Effective live chat software should be built using a low code framework, allowing for effortless integrations with your website and the applications your business relies on. It should not require teams of developers to implement, rather your software vendor submits one line of code and you’re up and running. A true low code launch should lead to no-code upkeep.
Live chat that offers low code configuration integrates with internal-facing knowledge tools to improve efficiency in the contact centre. The integration allows agents access to thousands of knowledge articles quickly within the same window to provide excellent levels of customer support whilst empowering employees through the tools they use.
You can learn more about the live chat knowledge base integration, here.
Agents can use the same integration to suggest new article ideas or edit existing ones if they have the appropriate permissions. If approved, new knowledge articles are seen by the wider team, equipping them with additional knowledge that could influence important decision making.
It is equally important that low code exists for live chat to seamlessly connect to other self-service tools within your customer service ecosystem. Self-service widgets or chatbots could be where your customers begin their journey, but ultimately they may require agent assistance, thus escalating to live chat. Without low code integrations, customers would not be transferred to live chat - nor would the customer’s details or record of queries and questions - making for a poor CX.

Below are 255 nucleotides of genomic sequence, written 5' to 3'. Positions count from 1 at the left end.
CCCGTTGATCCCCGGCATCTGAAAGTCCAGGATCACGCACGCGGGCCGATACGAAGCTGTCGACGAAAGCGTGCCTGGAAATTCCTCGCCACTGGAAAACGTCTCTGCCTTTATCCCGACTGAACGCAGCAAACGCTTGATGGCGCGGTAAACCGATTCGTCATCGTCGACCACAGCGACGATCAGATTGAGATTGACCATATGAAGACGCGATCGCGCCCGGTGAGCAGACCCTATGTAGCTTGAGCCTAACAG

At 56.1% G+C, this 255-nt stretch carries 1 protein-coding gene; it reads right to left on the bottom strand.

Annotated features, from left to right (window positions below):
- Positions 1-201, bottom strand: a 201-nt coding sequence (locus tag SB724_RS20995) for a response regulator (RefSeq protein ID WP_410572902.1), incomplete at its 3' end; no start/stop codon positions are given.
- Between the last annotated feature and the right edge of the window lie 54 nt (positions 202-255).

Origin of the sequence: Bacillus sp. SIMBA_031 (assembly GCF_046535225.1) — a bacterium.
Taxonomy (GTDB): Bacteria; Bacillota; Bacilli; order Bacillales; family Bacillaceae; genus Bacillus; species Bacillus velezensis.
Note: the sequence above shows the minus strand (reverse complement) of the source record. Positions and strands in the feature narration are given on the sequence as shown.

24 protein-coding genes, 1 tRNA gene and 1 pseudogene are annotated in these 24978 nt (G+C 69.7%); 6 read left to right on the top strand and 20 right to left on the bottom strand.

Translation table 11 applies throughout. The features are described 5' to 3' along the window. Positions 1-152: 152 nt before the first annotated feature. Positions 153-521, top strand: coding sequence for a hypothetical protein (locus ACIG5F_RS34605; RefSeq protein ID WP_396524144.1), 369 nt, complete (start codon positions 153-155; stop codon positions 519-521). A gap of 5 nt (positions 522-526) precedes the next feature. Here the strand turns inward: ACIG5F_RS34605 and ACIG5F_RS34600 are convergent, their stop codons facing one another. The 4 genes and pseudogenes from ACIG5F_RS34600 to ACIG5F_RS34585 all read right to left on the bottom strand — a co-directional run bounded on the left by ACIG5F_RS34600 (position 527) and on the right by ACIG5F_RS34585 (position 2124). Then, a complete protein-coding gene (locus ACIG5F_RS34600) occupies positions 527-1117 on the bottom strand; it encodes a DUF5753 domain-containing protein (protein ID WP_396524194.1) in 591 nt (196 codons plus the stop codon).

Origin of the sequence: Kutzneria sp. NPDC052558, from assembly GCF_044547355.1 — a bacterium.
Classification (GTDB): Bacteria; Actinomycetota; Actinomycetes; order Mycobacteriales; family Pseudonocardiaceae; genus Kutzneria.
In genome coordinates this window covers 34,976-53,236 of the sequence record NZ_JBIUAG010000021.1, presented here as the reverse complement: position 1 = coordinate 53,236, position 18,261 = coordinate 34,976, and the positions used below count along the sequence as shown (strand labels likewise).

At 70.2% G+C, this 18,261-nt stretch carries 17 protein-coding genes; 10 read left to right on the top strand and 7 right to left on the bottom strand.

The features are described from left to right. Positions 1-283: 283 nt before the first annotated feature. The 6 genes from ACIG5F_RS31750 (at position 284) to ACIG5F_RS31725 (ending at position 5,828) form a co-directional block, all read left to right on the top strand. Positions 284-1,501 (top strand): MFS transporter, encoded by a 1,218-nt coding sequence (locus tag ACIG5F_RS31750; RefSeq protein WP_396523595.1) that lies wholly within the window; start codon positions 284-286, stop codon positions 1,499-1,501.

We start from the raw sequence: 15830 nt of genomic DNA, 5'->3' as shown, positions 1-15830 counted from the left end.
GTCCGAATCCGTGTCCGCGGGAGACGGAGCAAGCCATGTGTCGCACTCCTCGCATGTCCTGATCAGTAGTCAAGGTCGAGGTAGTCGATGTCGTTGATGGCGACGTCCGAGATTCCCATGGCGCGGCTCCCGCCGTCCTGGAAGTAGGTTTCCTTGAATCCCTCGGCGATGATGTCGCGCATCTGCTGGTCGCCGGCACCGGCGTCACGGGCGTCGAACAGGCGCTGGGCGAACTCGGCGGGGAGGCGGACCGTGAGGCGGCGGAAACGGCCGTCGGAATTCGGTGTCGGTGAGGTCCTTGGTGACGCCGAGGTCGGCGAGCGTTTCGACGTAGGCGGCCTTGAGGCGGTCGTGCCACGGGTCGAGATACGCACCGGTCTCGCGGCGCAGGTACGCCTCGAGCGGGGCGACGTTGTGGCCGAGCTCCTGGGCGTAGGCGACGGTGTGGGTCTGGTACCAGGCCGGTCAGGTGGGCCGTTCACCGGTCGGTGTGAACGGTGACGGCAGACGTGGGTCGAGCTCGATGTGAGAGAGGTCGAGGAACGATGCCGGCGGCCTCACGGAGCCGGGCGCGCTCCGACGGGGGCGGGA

Other departments also rely on such integrations with live chat, for instance, Sales and Marketing need chat transcripts, behavioural metrics and other data to automatically populate their CRM and email marketing tools – this is all made possible, seamlessly using low code.
Today, there is a major disconnect between companies and their customers’ expectations – especially when it comes to customer service. To combat this, companies need to understand their customer journey, from its very beginning at search engine query, to its endpoint.